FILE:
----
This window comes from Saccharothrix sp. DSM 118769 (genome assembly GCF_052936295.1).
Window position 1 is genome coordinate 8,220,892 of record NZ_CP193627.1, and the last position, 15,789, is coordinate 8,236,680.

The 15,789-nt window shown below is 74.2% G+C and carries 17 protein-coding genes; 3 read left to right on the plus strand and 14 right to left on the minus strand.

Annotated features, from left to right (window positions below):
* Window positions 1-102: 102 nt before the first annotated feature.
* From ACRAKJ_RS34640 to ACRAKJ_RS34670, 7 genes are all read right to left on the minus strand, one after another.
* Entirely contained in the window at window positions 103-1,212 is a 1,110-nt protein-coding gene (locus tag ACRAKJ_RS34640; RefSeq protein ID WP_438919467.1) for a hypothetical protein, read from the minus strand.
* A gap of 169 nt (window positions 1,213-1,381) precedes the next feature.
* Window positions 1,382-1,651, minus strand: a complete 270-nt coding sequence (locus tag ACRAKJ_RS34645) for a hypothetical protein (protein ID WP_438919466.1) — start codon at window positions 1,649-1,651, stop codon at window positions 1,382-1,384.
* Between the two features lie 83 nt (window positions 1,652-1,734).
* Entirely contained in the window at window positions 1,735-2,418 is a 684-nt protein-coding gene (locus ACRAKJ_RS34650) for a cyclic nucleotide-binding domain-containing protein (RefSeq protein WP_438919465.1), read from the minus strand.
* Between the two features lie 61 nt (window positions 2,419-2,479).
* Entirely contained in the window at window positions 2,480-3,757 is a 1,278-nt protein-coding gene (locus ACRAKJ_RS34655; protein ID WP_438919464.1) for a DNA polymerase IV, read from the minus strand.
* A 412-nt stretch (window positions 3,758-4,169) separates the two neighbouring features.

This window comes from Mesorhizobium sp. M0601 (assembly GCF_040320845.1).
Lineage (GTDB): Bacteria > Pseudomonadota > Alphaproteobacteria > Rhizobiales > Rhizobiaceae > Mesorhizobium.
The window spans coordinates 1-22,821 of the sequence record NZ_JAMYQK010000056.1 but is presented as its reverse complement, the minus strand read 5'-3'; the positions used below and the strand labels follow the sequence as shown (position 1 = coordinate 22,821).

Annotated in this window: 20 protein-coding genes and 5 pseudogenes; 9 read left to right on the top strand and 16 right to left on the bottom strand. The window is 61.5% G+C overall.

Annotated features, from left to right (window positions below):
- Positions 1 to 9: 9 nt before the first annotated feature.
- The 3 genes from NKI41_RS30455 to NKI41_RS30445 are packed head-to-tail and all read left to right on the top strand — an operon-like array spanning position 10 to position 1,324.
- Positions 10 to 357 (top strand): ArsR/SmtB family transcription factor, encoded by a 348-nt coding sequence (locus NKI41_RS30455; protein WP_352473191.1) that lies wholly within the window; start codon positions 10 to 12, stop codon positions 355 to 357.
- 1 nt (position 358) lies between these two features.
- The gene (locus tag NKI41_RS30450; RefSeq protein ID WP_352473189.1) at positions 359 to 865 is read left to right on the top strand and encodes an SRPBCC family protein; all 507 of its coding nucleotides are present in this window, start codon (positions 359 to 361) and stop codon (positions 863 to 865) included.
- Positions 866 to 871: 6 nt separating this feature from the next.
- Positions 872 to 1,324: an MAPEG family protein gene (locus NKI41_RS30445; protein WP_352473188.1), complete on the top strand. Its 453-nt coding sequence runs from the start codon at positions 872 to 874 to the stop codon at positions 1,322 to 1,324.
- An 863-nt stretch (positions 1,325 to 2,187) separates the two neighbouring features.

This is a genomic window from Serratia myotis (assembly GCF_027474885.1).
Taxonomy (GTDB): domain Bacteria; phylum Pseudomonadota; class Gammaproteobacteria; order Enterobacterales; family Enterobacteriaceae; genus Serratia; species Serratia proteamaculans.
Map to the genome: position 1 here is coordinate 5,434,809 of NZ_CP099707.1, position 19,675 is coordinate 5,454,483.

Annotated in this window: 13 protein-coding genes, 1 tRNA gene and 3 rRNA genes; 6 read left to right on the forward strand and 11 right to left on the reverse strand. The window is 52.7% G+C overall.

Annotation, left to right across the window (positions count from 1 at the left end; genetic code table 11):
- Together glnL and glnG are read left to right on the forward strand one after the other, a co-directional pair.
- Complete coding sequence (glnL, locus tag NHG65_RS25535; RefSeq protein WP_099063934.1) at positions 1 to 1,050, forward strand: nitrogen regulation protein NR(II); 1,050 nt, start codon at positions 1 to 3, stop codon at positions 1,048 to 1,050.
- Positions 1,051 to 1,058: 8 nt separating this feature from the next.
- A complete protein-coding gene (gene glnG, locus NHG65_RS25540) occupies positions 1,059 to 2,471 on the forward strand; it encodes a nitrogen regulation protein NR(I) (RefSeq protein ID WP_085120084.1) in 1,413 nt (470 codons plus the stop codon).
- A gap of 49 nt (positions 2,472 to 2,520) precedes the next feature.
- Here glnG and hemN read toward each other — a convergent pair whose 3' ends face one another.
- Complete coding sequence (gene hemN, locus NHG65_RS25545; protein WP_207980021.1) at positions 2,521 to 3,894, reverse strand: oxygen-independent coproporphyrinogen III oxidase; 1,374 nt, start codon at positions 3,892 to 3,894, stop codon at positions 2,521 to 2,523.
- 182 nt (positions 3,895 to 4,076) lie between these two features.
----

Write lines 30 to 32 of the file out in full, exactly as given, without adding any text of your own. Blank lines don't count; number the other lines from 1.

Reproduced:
Map to the genome: position 1 here is coordinate 5,434,809 of NZ_CP099707.1, position 19,675 is coordinate 5,454,483.

Annotated in this window: 13 protein-coding genes, 1 tRNA gene and 3 rRNA genes; 6 read left to right on the forward strand and 11 right to left on the reverse strand. The window is 52.7% G+C overall.

Annotation, left to right across the window (positions count from 1 at the left end; genetic code table 11):